The mass killing of Jews had already started at the time of the Atlantic Charter, and no serious historian links it to the Atlantic Charter, so I have removed this abominable attempt at blaming the "Final Solution" on Churchill and Roosevelt.-- 13:51, 26 June 2006 (UTC)Reply[reply]

Wrong! I'm watching a documentary (The Atlantic Charter - The End of Colonialism) that says the A.C. changed Hitler's mind - before, he was going to wait for the end of the war to implement the Final Solution. (talk) 23:45, 14 May 2008 (UTC)Reply[reply]


Below the image galary is the word: "hhhhhhhhhhhiiiiiiiiiiiiiiiiiiiiiiiiiiiiiiiii" I'm assuming this is vandalism and so I tried to delete it, but I couldn't find it in the edit part for the image gallery section. I'm not wikiliterate, so its probably my fault for not seeing it. (By the way, this is computer at a high school where all the ip addresses are shared. I don't know who to contact, but someone needs to let an admin know to block the edits coming from this school. I've noticed my school is one that often vandalises Wikipedia). -- 17:09, 12 January 2007 (UTC)Reply[reply]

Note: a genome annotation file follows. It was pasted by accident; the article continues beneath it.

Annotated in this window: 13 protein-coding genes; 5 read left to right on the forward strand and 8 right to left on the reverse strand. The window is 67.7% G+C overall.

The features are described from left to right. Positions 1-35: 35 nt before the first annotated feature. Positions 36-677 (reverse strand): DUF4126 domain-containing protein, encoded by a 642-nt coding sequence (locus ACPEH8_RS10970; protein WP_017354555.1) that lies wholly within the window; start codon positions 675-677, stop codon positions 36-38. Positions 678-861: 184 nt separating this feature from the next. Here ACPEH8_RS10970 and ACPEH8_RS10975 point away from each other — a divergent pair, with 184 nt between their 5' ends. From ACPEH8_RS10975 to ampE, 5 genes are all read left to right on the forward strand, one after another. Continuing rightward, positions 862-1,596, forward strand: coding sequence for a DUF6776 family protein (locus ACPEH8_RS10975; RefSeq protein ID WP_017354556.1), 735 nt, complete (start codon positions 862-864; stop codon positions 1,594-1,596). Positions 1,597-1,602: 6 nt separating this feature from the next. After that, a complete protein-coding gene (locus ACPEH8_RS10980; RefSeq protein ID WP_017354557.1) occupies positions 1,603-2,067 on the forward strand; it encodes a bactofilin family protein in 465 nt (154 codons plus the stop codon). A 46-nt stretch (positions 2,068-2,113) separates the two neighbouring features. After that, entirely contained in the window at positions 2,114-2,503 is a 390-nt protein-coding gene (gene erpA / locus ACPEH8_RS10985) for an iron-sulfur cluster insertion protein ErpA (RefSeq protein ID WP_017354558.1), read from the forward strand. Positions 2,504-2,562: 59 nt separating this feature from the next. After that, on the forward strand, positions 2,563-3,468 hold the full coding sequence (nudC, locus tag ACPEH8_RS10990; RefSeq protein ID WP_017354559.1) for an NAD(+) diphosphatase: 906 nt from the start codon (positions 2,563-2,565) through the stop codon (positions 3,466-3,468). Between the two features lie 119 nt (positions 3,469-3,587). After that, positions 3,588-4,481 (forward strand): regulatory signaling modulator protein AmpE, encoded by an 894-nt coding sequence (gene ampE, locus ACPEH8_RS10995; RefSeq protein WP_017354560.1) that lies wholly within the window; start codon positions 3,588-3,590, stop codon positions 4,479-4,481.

Looks like someone fixed it while I was typing my annonyingly long message, so never mind. (But still, someone please block this IP adress. -- 17:10, 12 January 2007 (UTC)Reply[reply]

Two proposals[edit]

That it's made explicit that the USA hadn't entered WWII at the time of the charter and that the various governments mentioned that adopted the charter were governments in exile.--Mongreilf 16:17, 14 August 2007 (UTC)Reply[reply]

What does one MP's disagreement with Allied policy for a postwar Germany have to do with the "aftermath" of this charter? And how is this rhetorical point of view encyclopaedic? Should this article contain mention of each instance where the charter has been invoked to support or oppose a policy? Kablammo 19:14, 14 August 2007 (UTC)Reply[reply]

I totally agree with you. In my opinion the whole paragraph in its current form should be removed until somebody writes a neutral account of the aftermath, e.g. the connection to the creation of the United Nations or the "constitutional reality" of the charter. The anecdotal and higly selective version of this paragraph is not encyclopaedic. --Baikonur (talk) 11:09, 4 May 2008 (UTC)Reply[reply]

Inter-Allied Meeting in London on September 24, 1941[edit]